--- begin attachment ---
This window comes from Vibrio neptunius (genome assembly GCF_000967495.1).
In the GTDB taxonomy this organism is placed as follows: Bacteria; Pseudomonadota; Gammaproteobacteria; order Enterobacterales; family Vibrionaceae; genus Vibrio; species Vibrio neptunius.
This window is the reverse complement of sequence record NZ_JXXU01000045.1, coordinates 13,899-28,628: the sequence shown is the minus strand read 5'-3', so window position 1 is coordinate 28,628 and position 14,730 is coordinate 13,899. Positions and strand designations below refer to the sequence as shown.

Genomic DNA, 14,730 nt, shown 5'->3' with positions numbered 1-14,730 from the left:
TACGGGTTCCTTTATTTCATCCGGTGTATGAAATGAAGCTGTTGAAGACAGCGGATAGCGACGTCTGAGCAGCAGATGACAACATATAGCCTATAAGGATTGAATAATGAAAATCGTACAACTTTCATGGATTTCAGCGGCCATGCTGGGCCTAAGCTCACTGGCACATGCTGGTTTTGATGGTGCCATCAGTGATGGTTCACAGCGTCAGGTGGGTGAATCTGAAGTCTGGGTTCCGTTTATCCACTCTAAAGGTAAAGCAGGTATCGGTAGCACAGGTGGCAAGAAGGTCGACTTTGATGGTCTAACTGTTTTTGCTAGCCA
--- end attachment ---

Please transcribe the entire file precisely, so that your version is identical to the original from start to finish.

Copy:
This window comes from Vibrio neptunius (genome assembly GCF_000967495.1).
In the GTDB taxonomy this organism is placed as follows: Bacteria; Pseudomonadota; Gammaproteobacteria; order Enterobacterales; family Vibrionaceae; genus Vibrio; species Vibrio neptunius.
This window is the reverse complement of sequence record NZ_JXXU01000045.1, coordinates 13,899-28,628: the sequence shown is the minus strand read 5'-3', so window position 1 is coordinate 28,628 and position 14,730 is coordinate 13,899. Positions and strand designations below refer to the sequence as shown.

Genomic DNA, 14,730 nt, shown 5'->3' with positions numbered 1-14,730 from the left:
TACGGGTTCCTTTATTTCATCCGGTGTATGAAATGAAGCTGTTGAAGACAGCGGATAGCGACGTCTGAGCAGCAGATGACAACATATAGCCTATAAGGATTGAATAATGAAAATCGTACAACTTTCATGGATTTCAGCGGCCATGCTGGGCCTAAGCTCACTGGCACATGCTGGTTTTGATGGTGCCATCAGTGATGGTTCACAGCGTCAGGTGGGTGAATCTGAAGTCTGGGTTCCGTTTATCCACTCTAAAGGTAAAGCAGGTATCGGTAGCACAGGTGGCAAGAAGGTCGACTTTGATGGTCTAACTGTTTTTGCTAGCCA